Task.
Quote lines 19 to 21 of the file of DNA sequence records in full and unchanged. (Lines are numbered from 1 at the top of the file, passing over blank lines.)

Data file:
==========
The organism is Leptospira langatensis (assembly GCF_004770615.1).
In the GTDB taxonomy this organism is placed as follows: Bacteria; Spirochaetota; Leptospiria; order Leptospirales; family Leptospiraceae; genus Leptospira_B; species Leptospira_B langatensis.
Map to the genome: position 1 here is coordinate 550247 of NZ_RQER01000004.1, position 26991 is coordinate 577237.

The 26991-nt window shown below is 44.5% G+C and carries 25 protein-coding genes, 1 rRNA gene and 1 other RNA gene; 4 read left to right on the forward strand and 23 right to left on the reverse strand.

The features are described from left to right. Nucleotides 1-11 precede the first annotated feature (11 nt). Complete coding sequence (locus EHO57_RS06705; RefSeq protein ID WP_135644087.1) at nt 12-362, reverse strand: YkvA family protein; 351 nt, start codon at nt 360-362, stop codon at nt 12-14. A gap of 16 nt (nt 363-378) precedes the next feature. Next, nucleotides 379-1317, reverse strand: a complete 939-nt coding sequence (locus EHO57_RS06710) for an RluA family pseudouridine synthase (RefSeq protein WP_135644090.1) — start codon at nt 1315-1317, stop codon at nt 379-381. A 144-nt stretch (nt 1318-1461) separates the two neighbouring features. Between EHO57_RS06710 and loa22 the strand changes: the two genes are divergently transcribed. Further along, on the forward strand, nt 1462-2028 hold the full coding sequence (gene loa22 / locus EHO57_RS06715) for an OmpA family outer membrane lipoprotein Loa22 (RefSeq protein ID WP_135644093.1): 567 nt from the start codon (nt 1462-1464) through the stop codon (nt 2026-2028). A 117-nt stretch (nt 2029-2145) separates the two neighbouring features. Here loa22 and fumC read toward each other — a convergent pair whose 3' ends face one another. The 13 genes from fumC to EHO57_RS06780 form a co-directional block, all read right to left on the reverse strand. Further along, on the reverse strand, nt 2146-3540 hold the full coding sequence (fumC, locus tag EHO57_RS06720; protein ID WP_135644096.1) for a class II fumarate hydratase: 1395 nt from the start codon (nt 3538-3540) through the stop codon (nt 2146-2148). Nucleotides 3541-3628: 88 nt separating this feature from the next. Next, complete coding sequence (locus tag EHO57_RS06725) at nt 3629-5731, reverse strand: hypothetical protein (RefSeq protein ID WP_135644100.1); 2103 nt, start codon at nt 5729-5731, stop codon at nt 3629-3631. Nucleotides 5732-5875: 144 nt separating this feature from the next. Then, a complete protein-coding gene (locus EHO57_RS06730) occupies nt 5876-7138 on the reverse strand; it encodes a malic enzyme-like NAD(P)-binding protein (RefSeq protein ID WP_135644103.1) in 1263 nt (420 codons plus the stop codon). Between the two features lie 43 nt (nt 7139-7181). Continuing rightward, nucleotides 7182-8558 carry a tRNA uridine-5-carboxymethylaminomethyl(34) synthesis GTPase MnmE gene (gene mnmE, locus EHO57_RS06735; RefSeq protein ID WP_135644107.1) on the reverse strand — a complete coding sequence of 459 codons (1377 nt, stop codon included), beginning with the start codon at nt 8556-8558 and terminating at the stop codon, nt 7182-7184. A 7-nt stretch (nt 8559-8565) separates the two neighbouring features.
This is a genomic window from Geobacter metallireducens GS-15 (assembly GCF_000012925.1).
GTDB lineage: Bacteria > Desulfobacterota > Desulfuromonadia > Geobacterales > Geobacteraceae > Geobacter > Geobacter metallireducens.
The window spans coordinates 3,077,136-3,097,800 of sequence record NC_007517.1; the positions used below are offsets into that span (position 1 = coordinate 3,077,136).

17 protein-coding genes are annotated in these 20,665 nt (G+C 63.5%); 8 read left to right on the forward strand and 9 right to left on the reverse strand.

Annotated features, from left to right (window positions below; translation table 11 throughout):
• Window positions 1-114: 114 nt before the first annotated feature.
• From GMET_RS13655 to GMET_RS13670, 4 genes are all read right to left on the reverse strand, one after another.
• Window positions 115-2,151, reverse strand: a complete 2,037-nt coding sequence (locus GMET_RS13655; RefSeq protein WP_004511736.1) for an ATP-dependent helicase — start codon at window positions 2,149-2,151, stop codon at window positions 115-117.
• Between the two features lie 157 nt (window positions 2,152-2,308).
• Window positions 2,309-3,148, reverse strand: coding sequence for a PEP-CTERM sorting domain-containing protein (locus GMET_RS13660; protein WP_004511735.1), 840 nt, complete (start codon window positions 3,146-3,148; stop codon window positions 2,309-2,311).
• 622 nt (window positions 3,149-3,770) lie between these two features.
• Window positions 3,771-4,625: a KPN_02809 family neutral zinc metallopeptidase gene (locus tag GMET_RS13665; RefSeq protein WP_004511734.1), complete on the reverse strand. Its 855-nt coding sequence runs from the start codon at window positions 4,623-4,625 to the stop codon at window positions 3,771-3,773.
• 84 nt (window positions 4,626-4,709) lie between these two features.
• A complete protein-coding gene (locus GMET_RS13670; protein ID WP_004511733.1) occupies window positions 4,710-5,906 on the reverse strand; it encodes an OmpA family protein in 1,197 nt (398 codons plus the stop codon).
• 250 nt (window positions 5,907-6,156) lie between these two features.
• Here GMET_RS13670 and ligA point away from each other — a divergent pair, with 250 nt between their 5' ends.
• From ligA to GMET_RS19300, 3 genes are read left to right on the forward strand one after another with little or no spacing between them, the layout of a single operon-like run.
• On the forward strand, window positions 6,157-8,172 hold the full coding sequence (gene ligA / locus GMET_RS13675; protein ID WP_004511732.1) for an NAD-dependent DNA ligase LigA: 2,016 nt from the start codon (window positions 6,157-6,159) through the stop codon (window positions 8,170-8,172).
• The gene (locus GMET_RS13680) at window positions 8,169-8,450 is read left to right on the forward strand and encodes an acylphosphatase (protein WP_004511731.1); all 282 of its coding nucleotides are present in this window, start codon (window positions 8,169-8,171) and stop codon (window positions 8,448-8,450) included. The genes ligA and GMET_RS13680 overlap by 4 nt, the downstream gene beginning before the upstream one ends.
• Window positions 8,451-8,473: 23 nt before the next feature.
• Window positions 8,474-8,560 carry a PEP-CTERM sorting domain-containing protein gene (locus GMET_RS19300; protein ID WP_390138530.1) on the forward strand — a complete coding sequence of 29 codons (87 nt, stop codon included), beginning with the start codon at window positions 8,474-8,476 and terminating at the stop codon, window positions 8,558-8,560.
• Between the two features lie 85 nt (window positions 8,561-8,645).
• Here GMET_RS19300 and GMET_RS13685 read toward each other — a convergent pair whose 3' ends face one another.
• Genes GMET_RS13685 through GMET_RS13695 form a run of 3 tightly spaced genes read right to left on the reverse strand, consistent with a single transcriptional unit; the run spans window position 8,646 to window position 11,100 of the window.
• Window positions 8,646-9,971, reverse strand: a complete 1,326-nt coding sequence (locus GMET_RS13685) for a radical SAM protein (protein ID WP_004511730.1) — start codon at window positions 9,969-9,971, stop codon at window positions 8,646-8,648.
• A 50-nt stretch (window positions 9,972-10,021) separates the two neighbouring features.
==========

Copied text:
• A complete protein-coding gene (locus GMET_RS13670; protein ID WP_004511733.1) occupies window positions 4,710-5,906 on the reverse strand; it encodes an OmpA family protein in 1,197 nt (398 codons plus the stop codon).
• 250 nt (window positions 5,907-6,156) lie between these two features.
• Here GMET_RS13670 and ligA point away from each other — a divergent pair, with 250 nt between their 5' ends.